A third of UK business owners do not know their company’s value – do you?

New research by Marktlink suggests that around 33 per cent of UK business owners are unaware of the value of their company – only slightly lower than the European average figure of 40 per cent.

While you are not alone if this applies to you, you must know what your business is worth.

Why? Let us show you.

Know your worth

The value of your business is not just a number, it is a measure of growth and what you have achieved since founding your company.

For this reason, the total value of your business is an important metric by which growth and future potential can be measured.

There are many scenarios which might require you to know the exact value of your business or at least understand its market worth, including:

  • Strategic planning – Your business’ value, alongside data, such as revenue, turnover and profit, can help you to make strategic decisions including investments and operational improvements, as well as provide a measure of success for these initiatives.
  • Sales or acquisitions – Most sales of your business will require an accurate valuation to ensure a fair price for both you and the buyer that reflects market rates.
  • Investment opportunities – Similarly to buyers, investors will need to know the value of your business to assess risk and potential return on investment (ROI).
  • Financial reporting – Some financial statements require an accurate valuation of a business, particularly when it has been passed on to another person as part of an inheritance, making a valuation crucial to succession planning.

Calculating the value of your business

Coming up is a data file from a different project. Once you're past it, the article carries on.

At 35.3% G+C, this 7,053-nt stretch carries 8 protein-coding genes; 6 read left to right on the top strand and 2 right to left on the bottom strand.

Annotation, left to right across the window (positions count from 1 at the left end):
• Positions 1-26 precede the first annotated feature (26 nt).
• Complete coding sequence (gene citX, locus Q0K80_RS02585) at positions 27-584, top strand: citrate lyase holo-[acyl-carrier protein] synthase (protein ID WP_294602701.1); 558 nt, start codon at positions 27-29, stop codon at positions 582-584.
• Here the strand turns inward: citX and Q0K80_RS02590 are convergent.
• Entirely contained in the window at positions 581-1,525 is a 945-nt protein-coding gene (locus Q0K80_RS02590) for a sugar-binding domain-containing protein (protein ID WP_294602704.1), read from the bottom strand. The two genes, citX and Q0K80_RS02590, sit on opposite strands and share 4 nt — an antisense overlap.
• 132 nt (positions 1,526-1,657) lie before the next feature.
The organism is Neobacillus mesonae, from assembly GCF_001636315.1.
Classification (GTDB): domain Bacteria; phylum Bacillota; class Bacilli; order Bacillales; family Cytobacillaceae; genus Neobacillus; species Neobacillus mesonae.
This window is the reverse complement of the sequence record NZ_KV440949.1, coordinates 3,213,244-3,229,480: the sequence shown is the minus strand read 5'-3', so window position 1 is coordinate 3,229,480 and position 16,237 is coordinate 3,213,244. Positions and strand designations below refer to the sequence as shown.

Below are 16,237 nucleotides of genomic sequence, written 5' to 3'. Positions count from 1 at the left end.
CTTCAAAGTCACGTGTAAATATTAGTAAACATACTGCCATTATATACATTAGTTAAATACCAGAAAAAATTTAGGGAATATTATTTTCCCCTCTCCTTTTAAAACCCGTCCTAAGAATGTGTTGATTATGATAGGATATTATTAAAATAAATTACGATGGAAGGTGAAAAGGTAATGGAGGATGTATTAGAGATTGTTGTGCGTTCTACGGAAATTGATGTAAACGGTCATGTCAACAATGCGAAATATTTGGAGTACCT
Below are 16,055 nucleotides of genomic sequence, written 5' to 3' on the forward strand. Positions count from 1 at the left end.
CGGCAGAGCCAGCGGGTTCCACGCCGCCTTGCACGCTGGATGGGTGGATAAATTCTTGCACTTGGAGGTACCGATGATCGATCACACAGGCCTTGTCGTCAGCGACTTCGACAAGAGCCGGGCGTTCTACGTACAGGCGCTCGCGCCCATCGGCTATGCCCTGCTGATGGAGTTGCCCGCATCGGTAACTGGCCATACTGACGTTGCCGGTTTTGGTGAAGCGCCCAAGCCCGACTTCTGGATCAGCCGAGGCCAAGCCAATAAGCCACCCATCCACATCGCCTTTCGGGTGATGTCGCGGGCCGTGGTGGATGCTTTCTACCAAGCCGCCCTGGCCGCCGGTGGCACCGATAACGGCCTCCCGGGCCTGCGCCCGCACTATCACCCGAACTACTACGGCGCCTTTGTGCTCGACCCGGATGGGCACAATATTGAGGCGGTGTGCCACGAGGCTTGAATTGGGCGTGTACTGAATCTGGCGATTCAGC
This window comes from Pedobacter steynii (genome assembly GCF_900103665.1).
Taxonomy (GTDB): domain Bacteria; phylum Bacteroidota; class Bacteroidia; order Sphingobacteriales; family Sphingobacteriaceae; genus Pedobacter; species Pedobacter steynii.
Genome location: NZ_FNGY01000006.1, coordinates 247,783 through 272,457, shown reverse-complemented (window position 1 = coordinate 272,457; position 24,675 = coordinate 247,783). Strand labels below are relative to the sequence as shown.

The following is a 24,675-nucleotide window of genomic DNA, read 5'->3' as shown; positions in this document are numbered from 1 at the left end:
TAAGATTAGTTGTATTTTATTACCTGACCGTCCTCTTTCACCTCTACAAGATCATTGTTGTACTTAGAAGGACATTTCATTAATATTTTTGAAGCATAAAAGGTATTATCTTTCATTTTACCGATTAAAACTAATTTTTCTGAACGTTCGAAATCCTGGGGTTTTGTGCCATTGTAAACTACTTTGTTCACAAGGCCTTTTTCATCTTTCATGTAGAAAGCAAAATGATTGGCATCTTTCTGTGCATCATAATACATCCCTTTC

Put simply, a business’s value is the financial value of everything owned by your business.

While this may seem straightforward, there are a number of techniques used to calculate the value of a business depending on its sector, its structure, the reason for valuation and the type of assets it possesses.

These include:

  • Asset valuation – One of the more straightforward forms of valuation, this involves adding up the total value of all assets owned by the company, including tangible assets such as land and intangible assets such as brand reputation.
  • Discounted cash flow – A more complex and sophisticated method, DCF requires accurate cash flow projections as it calculates how much a business may be worth in the future by determining the present value of future cash flows.
  • Market capitalisation – Used for incorporated companies with shareholders, this method multiplies current share price by the total number of outstanding shares, which can provide a useful picture long-term, but may be impacted by market volatility as a one-off calculation.
  • Revenue or earnings multiplier – If your business is new and lacks earnings history for other methods, this model calculates your current revenue and multiplies it by an industry-specific standard, typically between 0.5 and 2.

Different methods will be suitable for different types of businesses.

For example, asset valuation may result in a lower price for a business that holds low levels of tangible assets but has significant future growth prospects or ‘goodwill’ attached to its name.

It is best to seek professional advice when valuing your business to ensure that you have accounted for every asset and that you are applying the method correctly.

Business valuations can be complex and, as an important benchmark for the growth and success of your business, must be accurate to hold value for investors, buyers and your own strategic decisions.

To get to know the value of your business and stay prepared for sales, investments and market changes, get in touch with our team today.

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